The first and second radio/baseband interface circuits 113 and 123 communicate to each other through a digital radio/baseband interface 140. In an exemplary embodiment, the radio/baseband interface 140 is a low-power, differential, high-speed serial interface loosely based on the physical layer of serial ATA. The interface 140 has two differential pairs 141 and 143, or four wires. One pair 141 has the line driver on the radio side and the receiver on the baseband side; the other pair 143 has the line driver on the baseband side and the receiver on the radio side.
In an exemplary embodiment, the interface 140 uses an 8b/10b code to transmit the data and clock over the same interface.
The control block 409 performs the framing of the control information. Control information can be register access information (Addr,Data) or other control information like Received Signal Strength (RSSI), Low Noise Amplifier/Variable Gain Amplifier (LNA/VGA) settings etc.
Both the buffer 405 and the control block 409 have data output signals connected to a multiplexer 411. In addition, both blocks have control signals connected to a control/select block 413, which produces a control signal CTRL and a select signal SEL. The select signal SEL determines whether ADC data is input to an 8b/10b converter 415 or whether a control frame is input to the 8b/10b converter. The control signal CTRL controls the 8b/10b converter—in particular, whether it generates a 8b/10b control character or a data character. If the ADC buffer 405 is empty and no control information needs to be transmitted, the control/select block 413 selects a idle character to be transmitted from the 8b/10b converter.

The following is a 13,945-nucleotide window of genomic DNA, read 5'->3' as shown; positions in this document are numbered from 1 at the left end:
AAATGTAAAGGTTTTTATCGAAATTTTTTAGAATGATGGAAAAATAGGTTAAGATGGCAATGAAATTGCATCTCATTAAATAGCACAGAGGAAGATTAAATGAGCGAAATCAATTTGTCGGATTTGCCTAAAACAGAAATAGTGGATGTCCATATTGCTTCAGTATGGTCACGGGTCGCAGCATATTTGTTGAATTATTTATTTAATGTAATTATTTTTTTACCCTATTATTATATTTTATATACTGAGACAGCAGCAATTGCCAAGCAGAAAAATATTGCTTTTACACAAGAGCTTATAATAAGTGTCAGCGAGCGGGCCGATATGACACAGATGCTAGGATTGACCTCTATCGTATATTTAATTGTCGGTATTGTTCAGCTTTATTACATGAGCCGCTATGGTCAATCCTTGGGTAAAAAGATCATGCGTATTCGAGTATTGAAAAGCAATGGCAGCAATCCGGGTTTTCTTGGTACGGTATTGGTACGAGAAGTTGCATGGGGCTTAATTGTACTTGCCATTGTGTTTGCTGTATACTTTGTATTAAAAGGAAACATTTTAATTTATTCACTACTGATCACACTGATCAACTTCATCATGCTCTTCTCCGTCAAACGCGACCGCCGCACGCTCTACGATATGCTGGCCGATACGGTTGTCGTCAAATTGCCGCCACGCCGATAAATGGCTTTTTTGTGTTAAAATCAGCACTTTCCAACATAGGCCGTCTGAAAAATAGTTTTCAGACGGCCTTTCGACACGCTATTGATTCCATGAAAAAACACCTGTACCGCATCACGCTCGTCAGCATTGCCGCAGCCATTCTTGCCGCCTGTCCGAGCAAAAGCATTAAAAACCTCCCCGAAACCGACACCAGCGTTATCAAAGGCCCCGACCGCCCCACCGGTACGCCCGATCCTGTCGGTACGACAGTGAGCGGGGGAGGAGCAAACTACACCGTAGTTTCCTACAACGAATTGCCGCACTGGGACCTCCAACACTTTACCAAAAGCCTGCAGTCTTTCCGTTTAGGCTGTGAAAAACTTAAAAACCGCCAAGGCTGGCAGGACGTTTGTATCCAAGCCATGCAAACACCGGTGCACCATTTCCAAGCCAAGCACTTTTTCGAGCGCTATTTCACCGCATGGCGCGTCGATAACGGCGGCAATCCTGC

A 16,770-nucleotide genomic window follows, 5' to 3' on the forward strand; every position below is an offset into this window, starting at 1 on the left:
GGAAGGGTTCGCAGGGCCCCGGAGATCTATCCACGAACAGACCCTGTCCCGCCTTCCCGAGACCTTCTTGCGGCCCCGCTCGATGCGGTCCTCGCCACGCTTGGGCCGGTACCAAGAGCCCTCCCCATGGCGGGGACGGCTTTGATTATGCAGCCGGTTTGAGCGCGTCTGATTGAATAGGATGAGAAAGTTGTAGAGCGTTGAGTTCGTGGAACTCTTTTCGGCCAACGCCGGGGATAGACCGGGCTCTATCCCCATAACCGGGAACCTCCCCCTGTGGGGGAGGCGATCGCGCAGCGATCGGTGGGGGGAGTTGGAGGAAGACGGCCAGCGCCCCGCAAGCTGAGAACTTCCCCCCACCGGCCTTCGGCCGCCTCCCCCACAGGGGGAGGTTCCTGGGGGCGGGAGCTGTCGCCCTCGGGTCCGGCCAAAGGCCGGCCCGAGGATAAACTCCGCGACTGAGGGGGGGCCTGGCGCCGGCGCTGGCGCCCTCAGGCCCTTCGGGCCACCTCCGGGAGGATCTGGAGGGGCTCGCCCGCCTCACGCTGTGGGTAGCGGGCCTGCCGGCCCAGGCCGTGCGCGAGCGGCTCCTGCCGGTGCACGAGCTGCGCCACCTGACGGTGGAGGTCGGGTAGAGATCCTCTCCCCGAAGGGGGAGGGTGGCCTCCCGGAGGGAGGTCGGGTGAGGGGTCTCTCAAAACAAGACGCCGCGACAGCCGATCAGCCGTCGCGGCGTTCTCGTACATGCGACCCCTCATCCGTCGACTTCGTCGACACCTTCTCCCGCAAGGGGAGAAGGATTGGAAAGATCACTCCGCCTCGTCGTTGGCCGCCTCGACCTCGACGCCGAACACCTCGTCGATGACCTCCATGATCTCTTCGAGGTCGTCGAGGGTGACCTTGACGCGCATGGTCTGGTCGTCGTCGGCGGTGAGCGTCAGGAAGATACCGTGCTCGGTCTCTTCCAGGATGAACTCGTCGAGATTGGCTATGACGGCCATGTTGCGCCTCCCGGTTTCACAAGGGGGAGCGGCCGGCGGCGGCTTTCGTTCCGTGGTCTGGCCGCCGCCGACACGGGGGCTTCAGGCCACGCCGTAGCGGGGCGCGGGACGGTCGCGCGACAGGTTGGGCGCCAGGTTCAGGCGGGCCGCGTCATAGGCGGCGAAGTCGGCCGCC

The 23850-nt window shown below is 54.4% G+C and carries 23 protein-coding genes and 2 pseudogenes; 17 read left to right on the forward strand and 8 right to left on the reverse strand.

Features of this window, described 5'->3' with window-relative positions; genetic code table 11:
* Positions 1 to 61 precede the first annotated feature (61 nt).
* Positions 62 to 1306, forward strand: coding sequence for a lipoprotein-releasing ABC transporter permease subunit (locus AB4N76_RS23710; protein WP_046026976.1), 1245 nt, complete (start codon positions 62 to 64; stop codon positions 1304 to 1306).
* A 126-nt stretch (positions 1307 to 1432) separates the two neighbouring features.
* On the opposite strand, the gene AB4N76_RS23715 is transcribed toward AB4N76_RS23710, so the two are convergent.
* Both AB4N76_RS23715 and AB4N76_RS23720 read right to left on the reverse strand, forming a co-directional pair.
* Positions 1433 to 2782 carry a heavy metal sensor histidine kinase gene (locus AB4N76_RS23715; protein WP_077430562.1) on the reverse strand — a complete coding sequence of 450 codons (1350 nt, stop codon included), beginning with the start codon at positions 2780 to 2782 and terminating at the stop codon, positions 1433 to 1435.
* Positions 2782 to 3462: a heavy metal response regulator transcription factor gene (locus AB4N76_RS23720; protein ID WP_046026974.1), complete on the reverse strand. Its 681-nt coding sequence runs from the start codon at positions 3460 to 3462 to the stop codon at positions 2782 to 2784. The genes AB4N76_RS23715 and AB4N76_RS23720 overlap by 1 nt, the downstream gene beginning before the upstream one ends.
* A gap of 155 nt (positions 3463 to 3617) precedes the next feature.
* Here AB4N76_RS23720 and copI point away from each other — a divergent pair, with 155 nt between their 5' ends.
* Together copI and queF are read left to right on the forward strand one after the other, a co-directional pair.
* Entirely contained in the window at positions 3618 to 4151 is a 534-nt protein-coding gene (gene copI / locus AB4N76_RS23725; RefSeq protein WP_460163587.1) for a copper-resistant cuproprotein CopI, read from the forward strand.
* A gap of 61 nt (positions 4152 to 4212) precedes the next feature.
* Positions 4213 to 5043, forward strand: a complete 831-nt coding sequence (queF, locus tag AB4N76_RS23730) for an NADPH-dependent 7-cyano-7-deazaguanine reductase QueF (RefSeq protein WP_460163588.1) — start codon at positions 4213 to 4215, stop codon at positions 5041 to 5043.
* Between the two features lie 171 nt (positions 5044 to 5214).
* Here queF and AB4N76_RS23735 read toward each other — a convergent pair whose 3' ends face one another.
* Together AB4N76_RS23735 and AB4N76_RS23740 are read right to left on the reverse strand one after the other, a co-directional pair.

A serializer 417 serializes the data from the 8b/10converter 415, and a line driver 419 converts the serial data into the electrical equivalent.
A common mode set signal 421 is set if the protocol requires that the common mode signal be set or if data is being transmitted.
A line receiver 519 receives the electrical signal from the line, recovers the clock and applies data a clock signals to a deserializer 517, which deserializes the data.
The deserialized data is input into a 8b/10b decoder 515. The decoder has three outputs: a DATA output, a CTRL' output, and an 8b/10b error signal output. The 8b/10b error signal signals an 8b/10b decoder error due to a transmission error. CTRL' signals whether a control character has been received, and DATA carries the value of the received character. A Control Frame Detect block 514 detects whether a control frame has been received. A CRC error signal is set if a control frame was received with an CRC error due to a transmission line error. If a control frame has been received, the CTRL' signal is set so that the control frame is routed through a demultiplexer 511 to the a control block 509. If no control frame is being received, the data is written to a buffer 505. The buffer data is read by a DAC 503 and converted to an analog signal 501.